“Customers – especially those who run remote sites – have received the ConSite system with high praise. ConSite has enabled customers to reduce operational costs and downtime, and extend machine life, all of which are crucial factors in an already challenging industry.”

ConSite is part of Hitachi’s wider Solution Linkage interoperable platform, designed to help customers integrate new vendors into their existing infrastructures. This helps to simplify the connectivity between systems, to eliminate operational silos and enable end-to-end visibility and control across the value chain.

Another customer-driven development, and one which also helps to optimise repair and maintenance processes, is HCAF’s investment in the expansion of its spare parts inventory – today the firm and its three group companies (South Africa, Zambia and Mozambique) hold stock worth R1.3 billion ($88 million).

A future powered by people

This customer-focused ethos is further reflected in HCAF’s approach to recruitment: employees are recognised for the critical role they play in growing the company’s footprint and brand credence in Sub-Saharan Africa.

Enter Marco du Randt, HCAF’s Human Resources Manager for the past five years and a vital conduit between staff and management.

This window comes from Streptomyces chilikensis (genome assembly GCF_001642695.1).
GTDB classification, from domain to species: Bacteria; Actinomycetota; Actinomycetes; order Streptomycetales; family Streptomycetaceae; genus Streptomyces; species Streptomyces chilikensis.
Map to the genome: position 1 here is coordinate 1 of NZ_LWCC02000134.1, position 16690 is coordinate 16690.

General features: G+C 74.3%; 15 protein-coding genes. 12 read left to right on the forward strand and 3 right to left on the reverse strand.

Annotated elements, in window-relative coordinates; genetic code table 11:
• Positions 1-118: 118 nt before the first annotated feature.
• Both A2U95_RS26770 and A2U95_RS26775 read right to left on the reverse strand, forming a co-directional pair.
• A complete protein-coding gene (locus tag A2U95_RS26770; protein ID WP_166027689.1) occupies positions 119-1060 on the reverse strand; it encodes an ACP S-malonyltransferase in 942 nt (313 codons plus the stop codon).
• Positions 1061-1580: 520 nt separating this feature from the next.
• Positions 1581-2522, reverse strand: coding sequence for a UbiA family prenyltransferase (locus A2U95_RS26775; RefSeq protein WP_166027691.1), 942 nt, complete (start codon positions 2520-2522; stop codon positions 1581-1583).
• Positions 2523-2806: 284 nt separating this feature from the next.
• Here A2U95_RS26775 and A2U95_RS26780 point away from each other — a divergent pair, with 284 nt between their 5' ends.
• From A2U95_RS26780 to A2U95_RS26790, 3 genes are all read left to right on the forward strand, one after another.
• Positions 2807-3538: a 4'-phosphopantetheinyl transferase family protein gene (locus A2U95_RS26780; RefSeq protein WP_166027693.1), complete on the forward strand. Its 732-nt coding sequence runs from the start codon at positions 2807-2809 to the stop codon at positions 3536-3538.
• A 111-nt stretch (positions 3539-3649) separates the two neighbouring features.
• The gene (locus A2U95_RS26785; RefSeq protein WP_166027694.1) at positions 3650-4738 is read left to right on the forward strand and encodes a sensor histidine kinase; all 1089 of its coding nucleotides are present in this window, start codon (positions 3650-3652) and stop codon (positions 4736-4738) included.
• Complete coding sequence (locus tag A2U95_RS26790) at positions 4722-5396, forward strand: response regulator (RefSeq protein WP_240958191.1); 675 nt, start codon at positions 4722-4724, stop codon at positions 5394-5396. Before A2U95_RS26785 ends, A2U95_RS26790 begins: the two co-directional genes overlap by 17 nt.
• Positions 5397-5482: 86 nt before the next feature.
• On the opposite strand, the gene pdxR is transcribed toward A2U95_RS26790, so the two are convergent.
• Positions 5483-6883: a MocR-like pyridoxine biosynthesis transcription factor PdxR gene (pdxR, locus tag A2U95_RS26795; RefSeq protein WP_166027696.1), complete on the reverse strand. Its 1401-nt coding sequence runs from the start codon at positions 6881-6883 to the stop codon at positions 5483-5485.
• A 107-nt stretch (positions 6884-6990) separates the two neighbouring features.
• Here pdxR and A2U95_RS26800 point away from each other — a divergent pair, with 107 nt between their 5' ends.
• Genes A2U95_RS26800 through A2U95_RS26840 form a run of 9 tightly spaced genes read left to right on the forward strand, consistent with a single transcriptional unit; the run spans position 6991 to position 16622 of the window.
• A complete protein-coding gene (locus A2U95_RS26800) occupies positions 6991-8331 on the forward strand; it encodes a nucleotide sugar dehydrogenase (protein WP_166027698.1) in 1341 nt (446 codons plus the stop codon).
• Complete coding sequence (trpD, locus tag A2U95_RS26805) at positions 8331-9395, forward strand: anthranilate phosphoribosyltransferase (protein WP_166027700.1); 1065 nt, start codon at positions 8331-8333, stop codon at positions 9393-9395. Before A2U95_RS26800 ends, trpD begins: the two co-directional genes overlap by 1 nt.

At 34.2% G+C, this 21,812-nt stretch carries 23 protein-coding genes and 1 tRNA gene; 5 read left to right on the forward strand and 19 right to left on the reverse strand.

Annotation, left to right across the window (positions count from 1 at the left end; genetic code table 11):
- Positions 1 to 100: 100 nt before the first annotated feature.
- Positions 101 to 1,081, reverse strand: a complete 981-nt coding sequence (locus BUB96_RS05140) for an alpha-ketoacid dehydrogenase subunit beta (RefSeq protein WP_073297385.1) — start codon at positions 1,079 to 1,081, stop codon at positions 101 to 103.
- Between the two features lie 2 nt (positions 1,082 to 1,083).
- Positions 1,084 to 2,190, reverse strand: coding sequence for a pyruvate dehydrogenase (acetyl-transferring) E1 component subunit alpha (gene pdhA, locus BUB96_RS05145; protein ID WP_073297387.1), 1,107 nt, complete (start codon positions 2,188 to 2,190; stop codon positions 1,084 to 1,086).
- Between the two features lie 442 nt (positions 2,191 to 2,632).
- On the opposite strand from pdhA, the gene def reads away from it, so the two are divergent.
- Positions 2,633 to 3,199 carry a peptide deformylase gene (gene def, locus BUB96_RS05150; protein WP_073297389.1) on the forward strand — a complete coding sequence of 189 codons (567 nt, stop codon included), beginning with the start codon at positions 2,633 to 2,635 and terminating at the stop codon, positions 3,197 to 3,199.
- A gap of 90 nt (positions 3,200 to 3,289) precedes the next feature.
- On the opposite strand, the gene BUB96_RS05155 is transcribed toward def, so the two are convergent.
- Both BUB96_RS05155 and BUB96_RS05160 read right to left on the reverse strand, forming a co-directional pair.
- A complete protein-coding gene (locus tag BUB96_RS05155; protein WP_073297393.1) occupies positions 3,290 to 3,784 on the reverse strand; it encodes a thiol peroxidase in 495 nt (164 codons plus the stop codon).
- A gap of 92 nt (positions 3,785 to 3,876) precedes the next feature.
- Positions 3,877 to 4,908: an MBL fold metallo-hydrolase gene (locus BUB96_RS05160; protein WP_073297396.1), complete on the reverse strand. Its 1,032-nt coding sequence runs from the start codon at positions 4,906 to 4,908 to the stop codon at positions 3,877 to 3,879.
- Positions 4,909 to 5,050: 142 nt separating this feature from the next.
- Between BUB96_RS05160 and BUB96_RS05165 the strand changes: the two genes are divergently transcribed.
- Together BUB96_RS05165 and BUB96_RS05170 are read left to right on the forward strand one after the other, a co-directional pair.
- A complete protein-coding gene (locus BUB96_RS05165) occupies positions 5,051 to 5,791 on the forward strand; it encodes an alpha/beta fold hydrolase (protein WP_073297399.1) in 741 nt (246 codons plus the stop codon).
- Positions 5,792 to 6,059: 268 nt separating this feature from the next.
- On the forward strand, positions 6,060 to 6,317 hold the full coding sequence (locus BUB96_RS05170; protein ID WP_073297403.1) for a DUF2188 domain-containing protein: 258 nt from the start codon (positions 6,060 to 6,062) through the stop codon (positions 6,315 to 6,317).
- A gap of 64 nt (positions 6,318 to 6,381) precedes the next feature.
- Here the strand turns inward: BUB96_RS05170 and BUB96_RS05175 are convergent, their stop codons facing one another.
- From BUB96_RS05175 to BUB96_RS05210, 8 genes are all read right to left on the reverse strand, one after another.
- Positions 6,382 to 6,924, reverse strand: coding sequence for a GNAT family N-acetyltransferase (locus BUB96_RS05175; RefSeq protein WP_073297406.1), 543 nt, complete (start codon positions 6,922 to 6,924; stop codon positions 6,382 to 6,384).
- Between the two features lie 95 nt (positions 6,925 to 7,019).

Responsible for developing and presenting an industry-leading value package to all employees, his role is critical in ensuring that HCAF attracts high-calibre individuals with the skills and mindset required to propel the business forward.

“We prefer to employ dynamic individuals who have a passion for growing the African footprint and who are willing to take on challenges without fear of failure,” says du Randt.

“We attract, maintain and develop young, talented individuals through various recruitment techniques. Our recruitment values include hiring the right candidates in the right positions globally, through intercompany transfer policies, and offering these individuals highly competitive remuneration packages. If we care for our employees, they will care for our customers and go the extra mile.”

Such care also involves promotion from within and developing pathways up the company, a process du Randt identifies as paramount to the futureproofing of HCAF.

He continues: “We develop a pipeline and grow future leaders through various intern and learnership programmes, as well as focusing on skills transfer from our highly experienced expatriates to develop and grow future leaders.

“We use and leverage our current capabilities by ensuring we create a culture of learning and sharing – thus we are always developing future leaders and building their capabilities for sustainable growth.”

While identifying and nurturing the talent required to lead the business will ensure its own longevity, the primary motivation remains the customer, a message which du Randt reiterates as the conversation draws to a close.  

He concludes: “Our main priority is to consider our customer’s interest first. Once we establish and reconfirm this, we start tailoring solutions around their ever-changing requirements.”